“Village is lax in handling storm drainage problems” article originally posted to the Rantoul Press in response with a letter to the editor on Sept. 18, 2018...as of July 8, 2020, still not fixed.

I read your article in the Rantoul Press (what a joke) about the water drainage program since 2000, that Rantoul citizens via taxes paid a lot of money to install a retention pond off Maplewood.

I have lived on Magnolia Lane in Rantoul well before the year 2000, 1985 to be exact. Every time it rains I still get 3 to 4 inches of standing water in my yard due to the fact that the connection pipe installed to the water retention pond drain, which is on the Heritage Estates side of the fence, collapsed seven years ago or 2011, which does (still has been orange taped-off for years to keep the kids from falling into the hole) not allow the water that accumulates in the trailer court to flow to the retention pond.

I chuckle when I read articles in the paper that state that some people have failed to pay their share of  water payments for this water retention pond etc. I live less than 50 feet from this big-money water retention pond, and the city has not connected or fixed (which I reported to the city/Heritage Estates, and they debate whose problem it is) their collapsed pipe in many years, and I still get 3 to 4 inches of water in my yard every time it rains.

Why should I pay my share of the taxes? But I do anyway. As I said before, what a joke. I bet the city mayor and administrators don’t have water in their yard when it rains.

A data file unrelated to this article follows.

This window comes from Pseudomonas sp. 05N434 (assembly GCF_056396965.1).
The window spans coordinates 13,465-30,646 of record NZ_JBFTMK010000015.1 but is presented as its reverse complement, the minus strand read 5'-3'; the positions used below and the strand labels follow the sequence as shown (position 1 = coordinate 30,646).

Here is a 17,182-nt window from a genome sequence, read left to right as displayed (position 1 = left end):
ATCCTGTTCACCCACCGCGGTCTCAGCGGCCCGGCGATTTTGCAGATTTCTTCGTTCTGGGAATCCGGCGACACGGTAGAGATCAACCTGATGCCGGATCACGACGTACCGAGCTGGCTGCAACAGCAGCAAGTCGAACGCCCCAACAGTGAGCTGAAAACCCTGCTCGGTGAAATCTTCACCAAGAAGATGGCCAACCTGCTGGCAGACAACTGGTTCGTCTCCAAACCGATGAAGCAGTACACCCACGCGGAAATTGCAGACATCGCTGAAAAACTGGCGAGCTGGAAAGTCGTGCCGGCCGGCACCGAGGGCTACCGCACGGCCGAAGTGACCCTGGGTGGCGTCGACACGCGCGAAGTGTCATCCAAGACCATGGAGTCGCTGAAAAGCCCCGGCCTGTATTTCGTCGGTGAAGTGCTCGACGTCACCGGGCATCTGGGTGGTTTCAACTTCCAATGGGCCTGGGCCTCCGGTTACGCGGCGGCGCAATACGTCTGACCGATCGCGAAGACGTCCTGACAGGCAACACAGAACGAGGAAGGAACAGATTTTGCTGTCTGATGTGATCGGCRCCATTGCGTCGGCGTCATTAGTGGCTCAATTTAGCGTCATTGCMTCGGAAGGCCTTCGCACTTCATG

Something else I was reviewing while reading your article about the sewage drainage problem in Rantoul. How does this sound:

1) Vietnam-era veteran with disability forced to walk through 3 to 4 inches of water to go to doctor’s appointment. “Happy Veterans Day”. I believe if I was some other form of a minority, the city would be head over heels fixing this problem of a collapsed pipe and flooding.

2) Here’s the funny part about this backed-up water and collapsed pipe: Every time it rains, the backed-up water enters the sewage non-capped system and goes through these sewer pipes or overflows with raw sewage in my yard and increases the rate of sewage treatment cost/dollars that we are forced to pay monthly as part of our rent agreement.

3) Like I said, what a joke.

Note... the latest response from representatives from the city of Rantoul, Ill., on the local news and Rantoul Press implied “...that the drainage system currently being used was not designed to handle the quantity of rainflow that we experienced in town on July 9 2010...” and “...due to the global warming, we will continue to see an increase in flooding. ...” Rantoul representatives also stated, “... Rantoul citizens are not prepared and willing to fund the cost of a drainage system that would be capable of handling current levels seen July 2020...”.

Question: What does that have to do with the current broken pipe in front of my residence? A representative from Heritage Estate (Strive) trailer court stated on July 9 “...that the reason for the flood in the park was not from the broken pipe with orange tape around it...” “... but the reason was the retention pond was too full and the water could not flow in...” Which I find totally false, because the drainage pipe in question sits approximately 6 feet above the water level of the retention pond, and the overflow that did finally spill over the road (Magnolia Lane) eventually found its way to the retention pond.

Kenneth Butler is a resident of Rantoul.